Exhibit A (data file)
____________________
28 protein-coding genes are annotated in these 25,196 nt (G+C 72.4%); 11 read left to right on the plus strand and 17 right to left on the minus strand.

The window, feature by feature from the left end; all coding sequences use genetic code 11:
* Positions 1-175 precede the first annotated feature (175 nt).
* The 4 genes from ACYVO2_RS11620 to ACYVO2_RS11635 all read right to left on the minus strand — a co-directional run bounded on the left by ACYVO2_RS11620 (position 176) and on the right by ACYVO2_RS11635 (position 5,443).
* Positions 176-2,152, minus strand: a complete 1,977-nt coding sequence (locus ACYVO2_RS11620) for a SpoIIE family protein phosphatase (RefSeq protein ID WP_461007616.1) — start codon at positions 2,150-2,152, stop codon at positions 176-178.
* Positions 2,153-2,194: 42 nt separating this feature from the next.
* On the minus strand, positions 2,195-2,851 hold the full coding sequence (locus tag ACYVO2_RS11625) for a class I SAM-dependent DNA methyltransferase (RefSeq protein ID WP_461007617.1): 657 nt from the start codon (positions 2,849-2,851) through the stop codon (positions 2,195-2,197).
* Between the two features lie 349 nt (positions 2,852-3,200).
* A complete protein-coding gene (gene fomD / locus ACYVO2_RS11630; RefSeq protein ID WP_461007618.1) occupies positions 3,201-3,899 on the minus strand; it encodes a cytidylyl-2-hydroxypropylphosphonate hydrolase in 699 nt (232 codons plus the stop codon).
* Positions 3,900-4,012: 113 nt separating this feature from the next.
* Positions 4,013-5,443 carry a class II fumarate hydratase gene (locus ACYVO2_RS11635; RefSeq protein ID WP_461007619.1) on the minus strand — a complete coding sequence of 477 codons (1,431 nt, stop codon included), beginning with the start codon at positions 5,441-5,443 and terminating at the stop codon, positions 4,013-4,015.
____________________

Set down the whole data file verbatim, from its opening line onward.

28 protein-coding genes are annotated in these 25,196 nt (G+C 72.4%); 11 read left to right on the plus strand and 17 right to left on the minus strand.

The window, feature by feature from the left end; all coding sequences use genetic code 11:
* Positions 1-175 precede the first annotated feature (175 nt).
* The 4 genes from ACYVO2_RS11620 to ACYVO2_RS11635 all read right to left on the minus strand — a co-directional run bounded on the left by ACYVO2_RS11620 (position 176) and on the right by ACYVO2_RS11635 (position 5,443).
* Positions 176-2,152, minus strand: a complete 1,977-nt coding sequence (locus ACYVO2_RS11620) for a SpoIIE family protein phosphatase (RefSeq protein ID WP_461007616.1) — start codon at positions 2,150-2,152, stop codon at positions 176-178.
* Positions 2,153-2,194: 42 nt separating this feature from the next.
* On the minus strand, positions 2,195-2,851 hold the full coding sequence (locus tag ACYVO2_RS11625) for a class I SAM-dependent DNA methyltransferase (RefSeq protein ID WP_461007617.1): 657 nt from the start codon (positions 2,849-2,851) through the stop codon (positions 2,195-2,197).
* Between the two features lie 349 nt (positions 2,852-3,200).
* A complete protein-coding gene (gene fomD / locus ACYVO2_RS11630; RefSeq protein ID WP_461007618.1) occupies positions 3,201-3,899 on the minus strand; it encodes a cytidylyl-2-hydroxypropylphosphonate hydrolase in 699 nt (232 codons plus the stop codon).
* Positions 3,900-4,012: 113 nt separating this feature from the next.
* Positions 4,013-5,443 carry a class II fumarate hydratase gene (locus ACYVO2_RS11635; RefSeq protein ID WP_461007619.1) on the minus strand — a complete coding sequence of 477 codons (1,431 nt, stop codon included), beginning with the start codon at positions 5,441-5,443 and terminating at the stop codon, positions 4,013-4,015.